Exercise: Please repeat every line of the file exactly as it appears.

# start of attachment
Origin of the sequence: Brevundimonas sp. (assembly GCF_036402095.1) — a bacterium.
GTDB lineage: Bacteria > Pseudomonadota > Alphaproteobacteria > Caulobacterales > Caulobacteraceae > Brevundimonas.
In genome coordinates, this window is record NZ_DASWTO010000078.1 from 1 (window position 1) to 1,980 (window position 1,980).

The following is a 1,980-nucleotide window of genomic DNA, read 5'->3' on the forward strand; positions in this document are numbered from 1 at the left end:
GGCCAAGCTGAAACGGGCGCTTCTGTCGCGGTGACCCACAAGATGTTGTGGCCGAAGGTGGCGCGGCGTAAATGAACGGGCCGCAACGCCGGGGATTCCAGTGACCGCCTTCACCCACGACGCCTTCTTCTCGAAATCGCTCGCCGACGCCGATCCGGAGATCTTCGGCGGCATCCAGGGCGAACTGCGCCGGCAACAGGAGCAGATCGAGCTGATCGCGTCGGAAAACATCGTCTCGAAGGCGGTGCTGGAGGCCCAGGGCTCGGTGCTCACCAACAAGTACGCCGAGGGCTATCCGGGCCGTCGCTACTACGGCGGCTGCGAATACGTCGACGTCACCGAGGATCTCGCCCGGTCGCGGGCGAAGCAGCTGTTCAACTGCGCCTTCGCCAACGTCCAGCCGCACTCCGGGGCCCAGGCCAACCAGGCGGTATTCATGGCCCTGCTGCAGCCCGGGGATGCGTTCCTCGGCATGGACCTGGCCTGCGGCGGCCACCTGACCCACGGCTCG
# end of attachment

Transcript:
Origin of the sequence: Brevundimonas sp. (assembly GCF_036402095.1) — a bacterium.
GTDB lineage: Bacteria > Pseudomonadota > Alphaproteobacteria > Caulobacterales > Caulobacteraceae > Brevundimonas.
In genome coordinates, this window is record NZ_DASWTO010000078.1 from 1 (window position 1) to 1,980 (window position 1,980).

The following is a 1,980-nucleotide window of genomic DNA, read 5'->3' on the forward strand; positions in this document are numbered from 1 at the left end:
GGCCAAGCTGAAACGGGCGCTTCTGTCGCGGTGACCCACAAGATGTTGTGGCCGAAGGTGGCGCGGCGTAAATGAACGGGCCGCAACGCCGGGGATTCCAGTGACCGCCTTCACCCACGACGCCTTCTTCTCGAAATCGCTCGCCGACGCCGATCCGGAGATCTTCGGCGGCATCCAGGGCGAACTGCGCCGGCAACAGGAGCAGATCGAGCTGATCGCGTCGGAAAACATCGTCTCGAAGGCGGTGCTGGAGGCCCAGGGCTCGGTGCTCACCAACAAGTACGCCGAGGGCTATCCGGGCCGTCGCTACTACGGCGGCTGCGAATACGTCGACGTCACCGAGGATCTCGCCCGGTCGCGGGCGAAGCAGCTGTTCAACTGCGCCTTCGCCAACGTCCAGCCGCACTCCGGGGCCCAGGCCAACCAGGCGGTATTCATGGCCCTGCTGCAGCCCGGGGATGCGTTCCTCGGCATGGACCTGGCCTGCGGCGGCCACCTGACCCACGGCTCG